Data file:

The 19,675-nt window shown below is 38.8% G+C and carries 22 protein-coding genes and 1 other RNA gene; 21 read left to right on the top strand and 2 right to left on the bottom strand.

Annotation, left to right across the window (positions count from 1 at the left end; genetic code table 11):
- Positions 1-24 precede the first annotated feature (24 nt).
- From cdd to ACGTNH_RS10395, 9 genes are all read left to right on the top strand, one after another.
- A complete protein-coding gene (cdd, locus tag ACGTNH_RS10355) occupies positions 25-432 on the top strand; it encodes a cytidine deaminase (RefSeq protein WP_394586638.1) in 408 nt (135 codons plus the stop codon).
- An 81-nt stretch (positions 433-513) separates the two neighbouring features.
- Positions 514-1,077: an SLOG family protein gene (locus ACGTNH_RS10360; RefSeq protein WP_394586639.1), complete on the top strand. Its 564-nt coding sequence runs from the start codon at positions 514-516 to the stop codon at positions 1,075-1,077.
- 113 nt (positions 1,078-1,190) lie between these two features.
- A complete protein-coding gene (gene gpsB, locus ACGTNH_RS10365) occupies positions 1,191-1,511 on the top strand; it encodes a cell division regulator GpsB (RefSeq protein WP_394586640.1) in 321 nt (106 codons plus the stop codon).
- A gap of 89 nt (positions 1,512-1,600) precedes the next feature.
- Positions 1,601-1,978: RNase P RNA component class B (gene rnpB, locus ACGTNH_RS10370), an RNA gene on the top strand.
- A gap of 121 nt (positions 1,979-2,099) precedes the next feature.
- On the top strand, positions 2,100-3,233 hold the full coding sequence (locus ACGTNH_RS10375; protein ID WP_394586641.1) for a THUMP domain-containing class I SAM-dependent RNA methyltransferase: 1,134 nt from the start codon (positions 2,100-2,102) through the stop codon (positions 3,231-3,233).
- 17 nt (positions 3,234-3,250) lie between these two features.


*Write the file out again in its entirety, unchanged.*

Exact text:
The 19,675-nt window shown below is 38.8% G+C and carries 22 protein-coding genes and 1 other RNA gene; 21 read left to right on the top strand and 2 right to left on the bottom strand.

Annotation, left to right across the window (positions count from 1 at the left end; genetic code table 11):
- Positions 1-24 precede the first annotated feature (24 nt).
- From cdd to ACGTNH_RS10395, 9 genes are all read left to right on the top strand, one after another.
- A complete protein-coding gene (cdd, locus tag ACGTNH_RS10355) occupies positions 25-432 on the top strand; it encodes a cytidine deaminase (RefSeq protein WP_394586638.1) in 408 nt (135 codons plus the stop codon).
- An 81-nt stretch (positions 433-513) separates the two neighbouring features.
- Positions 514-1,077: an SLOG family protein gene (locus ACGTNH_RS10360; RefSeq protein WP_394586639.1), complete on the top strand. Its 564-nt coding sequence runs from the start codon at positions 514-516 to the stop codon at positions 1,075-1,077.
- 113 nt (positions 1,078-1,190) lie between these two features.
- A complete protein-coding gene (gene gpsB, locus ACGTNH_RS10365) occupies positions 1,191-1,511 on the top strand; it encodes a cell division regulator GpsB (RefSeq protein WP_394586640.1) in 321 nt (106 codons plus the stop codon).
- A gap of 89 nt (positions 1,512-1,600) precedes the next feature.
- Positions 1,601-1,978: RNase P RNA component class B (gene rnpB, locus ACGTNH_RS10370), an RNA gene on the top strand.
- A gap of 121 nt (positions 1,979-2,099) precedes the next feature.
- On the top strand, positions 2,100-3,233 hold the full coding sequence (locus ACGTNH_RS10375; protein ID WP_394586641.1) for a THUMP domain-containing class I SAM-dependent RNA methyltransferase: 1,134 nt from the start codon (positions 2,100-2,102) through the stop codon (positions 3,231-3,233).
- 17 nt (positions 3,234-3,250) lie between these two features.